For those who are interested in indexing, there are videos to explain the process. Go to the website, hover over "Getting Started," then click on the popup for "Video Training." These videos will walk you through the account signup and getting started process:

1. Download FamilySearch Indexing software - This video guide will walk you through downloading the Indexing software.

2. Create a FamilySearch Account - This video guide will show you how to create a FamilySearch Account, which is needed to index.

3. How to Index the 1940 Census - This video guide will provide you with an overview of how to index the 1940 US Census. This video is recommended for all indexing volunteers.

4. Associate yourself with a Group (Society) - This video guide will show you how to associate yourself with a group when you first log in.

I joined the Texas State Genealogical Society indexing project so my work gets counted for Texas. I always select the 1940 Texas census project to work on when I start the indexing program. There are lots of indexing projects for things other than the 1940 census and you have to view the entire list and scroll down to find 1940 census for Texas.

While searching online I found another useful set of step-by-step instructions written for a Buncombe County, North Carolina group. These instructions are also helpful in a general way, but some items are specific to the project this group is working.

Texas is 27% indexed. We need more indexers so we can search the census sooner instead of only being able to browse.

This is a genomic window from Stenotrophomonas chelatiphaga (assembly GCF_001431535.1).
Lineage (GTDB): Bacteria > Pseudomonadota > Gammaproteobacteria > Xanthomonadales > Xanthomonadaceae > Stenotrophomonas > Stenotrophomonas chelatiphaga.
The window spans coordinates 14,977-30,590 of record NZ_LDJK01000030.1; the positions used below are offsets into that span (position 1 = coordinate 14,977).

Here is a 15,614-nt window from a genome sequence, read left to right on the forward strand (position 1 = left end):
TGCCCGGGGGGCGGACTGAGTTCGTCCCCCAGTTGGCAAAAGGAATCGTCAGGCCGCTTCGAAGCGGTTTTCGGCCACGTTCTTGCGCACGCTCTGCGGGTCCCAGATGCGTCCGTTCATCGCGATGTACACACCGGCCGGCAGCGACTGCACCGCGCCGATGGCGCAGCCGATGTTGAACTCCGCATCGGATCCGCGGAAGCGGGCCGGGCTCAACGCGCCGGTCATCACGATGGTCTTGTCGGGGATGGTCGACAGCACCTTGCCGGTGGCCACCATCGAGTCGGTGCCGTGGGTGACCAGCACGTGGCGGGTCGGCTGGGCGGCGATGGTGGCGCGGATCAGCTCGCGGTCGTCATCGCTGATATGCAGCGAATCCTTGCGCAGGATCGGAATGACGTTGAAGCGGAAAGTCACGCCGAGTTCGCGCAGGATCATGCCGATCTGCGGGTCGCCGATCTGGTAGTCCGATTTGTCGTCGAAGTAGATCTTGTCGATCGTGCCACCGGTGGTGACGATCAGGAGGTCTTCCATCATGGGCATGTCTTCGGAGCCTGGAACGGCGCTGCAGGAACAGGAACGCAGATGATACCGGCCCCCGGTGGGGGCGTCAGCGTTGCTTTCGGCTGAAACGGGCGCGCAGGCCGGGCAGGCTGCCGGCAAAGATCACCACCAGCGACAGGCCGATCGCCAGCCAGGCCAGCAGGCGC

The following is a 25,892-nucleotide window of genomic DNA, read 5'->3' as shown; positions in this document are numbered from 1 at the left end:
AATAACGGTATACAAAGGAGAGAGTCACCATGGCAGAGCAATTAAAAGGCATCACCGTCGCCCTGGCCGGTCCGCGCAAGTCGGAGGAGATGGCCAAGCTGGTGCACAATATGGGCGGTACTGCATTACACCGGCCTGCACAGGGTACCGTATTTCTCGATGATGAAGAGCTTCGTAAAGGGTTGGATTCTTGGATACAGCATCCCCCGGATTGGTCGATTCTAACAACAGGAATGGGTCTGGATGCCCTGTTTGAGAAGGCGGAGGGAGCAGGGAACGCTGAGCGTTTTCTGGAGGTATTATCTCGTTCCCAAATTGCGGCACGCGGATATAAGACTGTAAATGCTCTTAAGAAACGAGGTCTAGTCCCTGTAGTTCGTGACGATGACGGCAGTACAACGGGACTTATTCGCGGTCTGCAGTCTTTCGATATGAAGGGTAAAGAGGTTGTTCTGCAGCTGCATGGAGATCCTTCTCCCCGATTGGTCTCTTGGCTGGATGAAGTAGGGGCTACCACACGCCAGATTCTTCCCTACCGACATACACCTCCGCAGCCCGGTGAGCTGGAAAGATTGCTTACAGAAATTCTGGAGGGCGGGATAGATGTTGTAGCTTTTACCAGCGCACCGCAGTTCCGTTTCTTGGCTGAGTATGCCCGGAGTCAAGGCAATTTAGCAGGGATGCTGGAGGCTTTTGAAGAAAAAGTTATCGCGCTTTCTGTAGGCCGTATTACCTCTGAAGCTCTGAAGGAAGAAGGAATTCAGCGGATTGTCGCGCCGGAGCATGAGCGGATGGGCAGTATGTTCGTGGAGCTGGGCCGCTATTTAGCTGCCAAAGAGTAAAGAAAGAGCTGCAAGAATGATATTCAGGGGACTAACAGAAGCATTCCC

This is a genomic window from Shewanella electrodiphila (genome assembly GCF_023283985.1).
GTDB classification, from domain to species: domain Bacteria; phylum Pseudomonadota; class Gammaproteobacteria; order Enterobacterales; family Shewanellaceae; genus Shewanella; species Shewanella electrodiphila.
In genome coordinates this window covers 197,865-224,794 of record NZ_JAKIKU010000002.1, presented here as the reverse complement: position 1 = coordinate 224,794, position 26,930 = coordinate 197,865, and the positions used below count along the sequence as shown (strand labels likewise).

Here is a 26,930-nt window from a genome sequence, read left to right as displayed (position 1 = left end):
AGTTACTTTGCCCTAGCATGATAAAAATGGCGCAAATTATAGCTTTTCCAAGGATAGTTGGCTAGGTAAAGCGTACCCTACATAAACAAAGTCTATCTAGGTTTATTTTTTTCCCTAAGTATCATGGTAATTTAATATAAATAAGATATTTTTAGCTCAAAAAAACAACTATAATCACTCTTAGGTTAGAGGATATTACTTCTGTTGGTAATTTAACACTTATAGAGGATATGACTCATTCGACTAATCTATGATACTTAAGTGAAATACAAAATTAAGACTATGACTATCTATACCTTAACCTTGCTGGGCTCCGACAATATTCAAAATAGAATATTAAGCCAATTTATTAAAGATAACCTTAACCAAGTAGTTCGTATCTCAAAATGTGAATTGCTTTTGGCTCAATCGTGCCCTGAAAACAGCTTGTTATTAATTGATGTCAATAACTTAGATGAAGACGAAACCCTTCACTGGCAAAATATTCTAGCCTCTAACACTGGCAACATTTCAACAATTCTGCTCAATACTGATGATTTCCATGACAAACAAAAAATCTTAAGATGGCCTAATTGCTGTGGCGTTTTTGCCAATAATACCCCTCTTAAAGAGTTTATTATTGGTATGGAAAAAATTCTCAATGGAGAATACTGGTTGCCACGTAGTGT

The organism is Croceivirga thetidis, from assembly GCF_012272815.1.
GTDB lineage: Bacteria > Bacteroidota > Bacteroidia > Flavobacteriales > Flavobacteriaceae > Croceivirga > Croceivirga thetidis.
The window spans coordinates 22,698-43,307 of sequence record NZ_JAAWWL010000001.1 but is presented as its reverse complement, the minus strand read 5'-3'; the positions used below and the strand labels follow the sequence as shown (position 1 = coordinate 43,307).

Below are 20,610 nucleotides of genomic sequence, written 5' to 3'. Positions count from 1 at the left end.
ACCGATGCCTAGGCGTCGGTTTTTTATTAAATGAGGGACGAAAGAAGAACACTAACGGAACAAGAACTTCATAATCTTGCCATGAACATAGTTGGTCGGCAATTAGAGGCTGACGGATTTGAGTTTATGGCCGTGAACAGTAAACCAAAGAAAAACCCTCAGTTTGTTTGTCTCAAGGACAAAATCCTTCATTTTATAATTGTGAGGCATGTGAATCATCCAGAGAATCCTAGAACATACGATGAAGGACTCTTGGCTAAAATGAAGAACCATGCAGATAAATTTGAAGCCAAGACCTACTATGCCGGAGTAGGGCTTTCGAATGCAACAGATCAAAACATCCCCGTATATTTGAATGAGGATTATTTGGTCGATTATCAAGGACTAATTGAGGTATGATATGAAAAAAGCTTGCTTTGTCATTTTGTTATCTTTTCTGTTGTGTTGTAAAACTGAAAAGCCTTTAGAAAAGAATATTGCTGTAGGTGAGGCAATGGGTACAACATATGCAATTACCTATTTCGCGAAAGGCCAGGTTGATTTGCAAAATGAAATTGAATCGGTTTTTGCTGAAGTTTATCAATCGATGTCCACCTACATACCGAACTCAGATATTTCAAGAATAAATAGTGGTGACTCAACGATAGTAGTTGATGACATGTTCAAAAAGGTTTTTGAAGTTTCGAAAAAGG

By the way, on my 1940 U.S. Census Tips and Finding Aids page I include all of the links to documents and websites discussed in my 1940 census presentation. You can use the links and save a lot of typing of URLs.

© 2012, Debbie Parker Wayne, CG, All Rights Reserved

DNA presentation in Round Rock, June 21

On Thursday, June 21, I will be doing a presentation on DNA at the Williamson County Genealogical Society in Round Rock, Texas. The topic will be "GATA GACC! DNA and Genetic Genealogy Today." This session covers basics of Y-DNA, mitochondrial DNA, and autosomal DNA tests for genealogical purposes.

I only have a few slides covering the biology of DNA. I spend most of the time using simple examples to help newbies understand how each type of DNA is inherited and from whom. We need to understand this so we can determine who should be tested to contribute the most to our genealogical research goals. The rest of the time is used to demonstrate how you can organize DNA test results to learn as much as possible. I hate to hear someone spent hundreds of dollars getting a DNA test and then just shoved the certificate into a drawer. It isn't difficult to learn how to analyze the DNA data, but it does take an investment of time to make it worthwhile.